Rapid-Fire Surveying

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When the Utah Department of Transportation (UDOT) set out to rebuild Interstate 15 south of Salt Lake City, the department needed accurate one-foot contour interval mapping and a digital terrain model (DTM). With accurate maps and models of the 20-mile stretch of freeway, designers could calculate precise earthmoving quantities. Those in turn would lower UDOT’s risk of disputes over actual earth moved.

UDOT had an existing two-foot contour aerial map and a DTM, but they were not accurate enough. So Horrocks Engineers, the civil engineering design consultant on the project, turned to DEI Professional Services LLC, a 27-year civil engineering and land surveying firm, to do a new survey. One of the main reasons for selecting DEI is that the Phoenixbased firm has proprietary software that can analyze variations between accurate ground survey data and the existing DTM.

"Earlier mapping was done for environmental studies," says Greg Olson, a Horrocks principal. "Rather than taking the time to re-fly the freeway and map it that way, this gives us a quick way to supplement the original mapping with additional data and tighten up the original maps. The new digital terrain maps will be used to develop cross sections, earthmoving quantities and the like. The designers also use this data to set profiles and grades."

Called the I-15 CORE, this project is massive. It will eventually cover 43 miles. With a price tag of something close to $5 billion, it is the largest dollar-value project ever undertaken by the state (see sidebar).

Robotic Total Stations
For Phase 1, DEI was assigned to survey the 20-mile stretch of I-15 with GPS technology and robotic total stations. As of last October, construction work was scheduled to begin in the spring of 2010, which allowed about a year for design­a very limited amount of time for such a large project.

Yet design work could not begin until DEI had completed the new contour maps and DTM. So the schedule permitted just eight weeks in late 2008 to complete the surveying, mapping and modeling work. DEI completed the 20 miles of surveying a few days ahead of schedule, but it wasn’t easy. The eight-week schedule meant much of the surveying of the interstate had to be done at night, under traffic. We couldn’t have done that work without the Topcon robots. They use a laser to track the receiver rod, so working in the dark was not a problem.

The survey presented three primary challenges: the size and time constraints of the job, the need to do much of the survey work at night, and the weather. Early snows presented somewhat of a problem, but the survey crews made up lost time by working on Sundays.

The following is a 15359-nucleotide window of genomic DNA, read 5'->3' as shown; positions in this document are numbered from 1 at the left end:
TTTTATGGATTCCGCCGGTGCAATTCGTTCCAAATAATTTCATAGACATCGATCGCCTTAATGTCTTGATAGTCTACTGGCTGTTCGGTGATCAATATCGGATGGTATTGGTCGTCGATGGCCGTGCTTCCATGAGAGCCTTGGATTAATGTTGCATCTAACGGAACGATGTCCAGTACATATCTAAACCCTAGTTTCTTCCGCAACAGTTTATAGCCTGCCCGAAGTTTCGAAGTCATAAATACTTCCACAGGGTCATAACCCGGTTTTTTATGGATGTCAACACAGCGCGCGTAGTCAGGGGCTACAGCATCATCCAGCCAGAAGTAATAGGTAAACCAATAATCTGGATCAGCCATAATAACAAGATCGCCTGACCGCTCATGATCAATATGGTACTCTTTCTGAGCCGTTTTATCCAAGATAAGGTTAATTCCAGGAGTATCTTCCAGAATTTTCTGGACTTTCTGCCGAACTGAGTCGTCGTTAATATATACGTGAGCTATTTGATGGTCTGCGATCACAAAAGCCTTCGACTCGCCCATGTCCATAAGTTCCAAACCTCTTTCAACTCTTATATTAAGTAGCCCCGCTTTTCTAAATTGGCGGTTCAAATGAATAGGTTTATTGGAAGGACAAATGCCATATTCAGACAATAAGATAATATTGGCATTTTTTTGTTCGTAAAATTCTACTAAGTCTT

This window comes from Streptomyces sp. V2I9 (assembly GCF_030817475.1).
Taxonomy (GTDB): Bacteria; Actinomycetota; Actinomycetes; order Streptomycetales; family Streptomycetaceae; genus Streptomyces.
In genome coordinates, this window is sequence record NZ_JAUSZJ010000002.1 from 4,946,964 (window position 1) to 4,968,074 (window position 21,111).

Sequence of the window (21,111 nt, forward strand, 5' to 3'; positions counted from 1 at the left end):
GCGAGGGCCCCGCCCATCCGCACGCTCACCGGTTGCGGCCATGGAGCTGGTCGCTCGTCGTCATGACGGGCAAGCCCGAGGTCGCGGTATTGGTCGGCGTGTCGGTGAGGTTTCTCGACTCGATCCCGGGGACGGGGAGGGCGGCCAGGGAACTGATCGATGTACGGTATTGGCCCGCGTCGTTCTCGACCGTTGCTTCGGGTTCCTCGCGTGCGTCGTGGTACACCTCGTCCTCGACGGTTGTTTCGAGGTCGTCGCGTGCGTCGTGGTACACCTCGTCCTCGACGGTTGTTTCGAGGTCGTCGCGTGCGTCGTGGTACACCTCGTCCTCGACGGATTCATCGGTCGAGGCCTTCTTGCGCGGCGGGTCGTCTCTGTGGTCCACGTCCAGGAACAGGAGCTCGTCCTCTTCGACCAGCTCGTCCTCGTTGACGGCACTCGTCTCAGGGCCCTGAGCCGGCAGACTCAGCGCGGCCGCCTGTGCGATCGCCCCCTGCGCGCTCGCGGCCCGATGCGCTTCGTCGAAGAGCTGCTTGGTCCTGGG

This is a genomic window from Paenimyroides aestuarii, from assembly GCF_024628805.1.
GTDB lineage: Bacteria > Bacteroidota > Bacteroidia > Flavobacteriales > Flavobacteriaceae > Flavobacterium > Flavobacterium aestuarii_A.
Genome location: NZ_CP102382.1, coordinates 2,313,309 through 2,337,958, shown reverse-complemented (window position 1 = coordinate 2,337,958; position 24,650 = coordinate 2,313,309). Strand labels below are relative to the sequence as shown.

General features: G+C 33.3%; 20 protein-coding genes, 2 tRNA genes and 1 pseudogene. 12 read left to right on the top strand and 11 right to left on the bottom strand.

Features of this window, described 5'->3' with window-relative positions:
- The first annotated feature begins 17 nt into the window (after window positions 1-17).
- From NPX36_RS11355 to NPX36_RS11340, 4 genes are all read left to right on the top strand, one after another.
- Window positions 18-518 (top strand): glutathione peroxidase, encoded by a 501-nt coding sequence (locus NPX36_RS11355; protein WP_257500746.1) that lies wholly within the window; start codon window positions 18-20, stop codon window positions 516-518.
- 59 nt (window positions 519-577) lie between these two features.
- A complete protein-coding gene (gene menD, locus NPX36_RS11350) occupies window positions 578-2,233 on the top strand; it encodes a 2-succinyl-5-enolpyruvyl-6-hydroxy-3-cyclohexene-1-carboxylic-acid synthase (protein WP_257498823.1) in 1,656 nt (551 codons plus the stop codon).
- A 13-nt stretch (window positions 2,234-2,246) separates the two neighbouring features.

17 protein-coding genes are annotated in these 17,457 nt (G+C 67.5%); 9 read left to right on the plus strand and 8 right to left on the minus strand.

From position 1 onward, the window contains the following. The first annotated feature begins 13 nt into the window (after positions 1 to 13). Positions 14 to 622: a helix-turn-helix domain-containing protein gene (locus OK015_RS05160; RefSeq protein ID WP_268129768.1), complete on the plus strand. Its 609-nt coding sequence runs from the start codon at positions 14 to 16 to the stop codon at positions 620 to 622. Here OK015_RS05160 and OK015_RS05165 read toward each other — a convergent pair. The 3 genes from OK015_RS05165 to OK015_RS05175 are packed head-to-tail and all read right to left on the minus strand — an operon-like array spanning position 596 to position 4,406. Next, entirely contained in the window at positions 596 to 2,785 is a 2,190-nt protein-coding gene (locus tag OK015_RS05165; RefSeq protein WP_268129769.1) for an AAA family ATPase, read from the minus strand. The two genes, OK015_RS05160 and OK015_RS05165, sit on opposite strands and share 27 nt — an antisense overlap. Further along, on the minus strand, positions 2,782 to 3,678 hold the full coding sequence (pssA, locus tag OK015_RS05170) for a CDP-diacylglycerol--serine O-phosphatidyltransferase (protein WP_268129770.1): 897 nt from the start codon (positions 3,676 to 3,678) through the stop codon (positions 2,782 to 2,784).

DEI began work in late September by checking 25 existing control points using Topcon GR-3 GPS equipment. Next we established 53 new control points on the primary corridor and 110 new points on the supplemental areas such as interchanges and ramps. DEI also completed 18 miles of optical bench loops using Topcon optical levels.

Two Sections of Roadway
Because the existing pavement on the northern 12.5 miles being surveyed for the project will be completely removed and replaced, field measurements in that northern section did not need to be as accurate as in the southern section, where the existing roadway will be widened. To obtain the northernsection measurements, DEI used three field crews equipped with Topcon GPS systems, which are accurate to plus or minus 0.10 foot. DEI crews took elevations at 200-foot intervals on the pavement and at 100-foot intervals or less on the ground, depending on what the terrain dictated.

On the southern seven-and-a-half mile portion of freeway surveyed in Phase 1, designers and contractors must match the edge of the existing pavement with the new structure. To achieve the higher accuracies required for this part of the project, DEI used four crews equipped with Topcon robotic total stations (two 802a units and two of the new 9000-series units).

The crews set control points at 500-foot intervals along the edge of the pavement and placed two robotic total stations on each side. Each robot was set at 1,000-foot intervals and could shoot 500 feet to either side. That way, the robots leapfrogged each other as they moved down the pavement. The robotic elevations are accurate to within plus or minus 0.02 foot.

Everywhere we took a pavement shot with a robotic total station, we indicated flag elevations to the nearest hundredth of a foot at 50-foot intervals. The designers need our precise elevations to extend the cross-slope of the freeway. An additional crew with a Topcon GPS system gathered measurements from the soft surfaces in the dirt.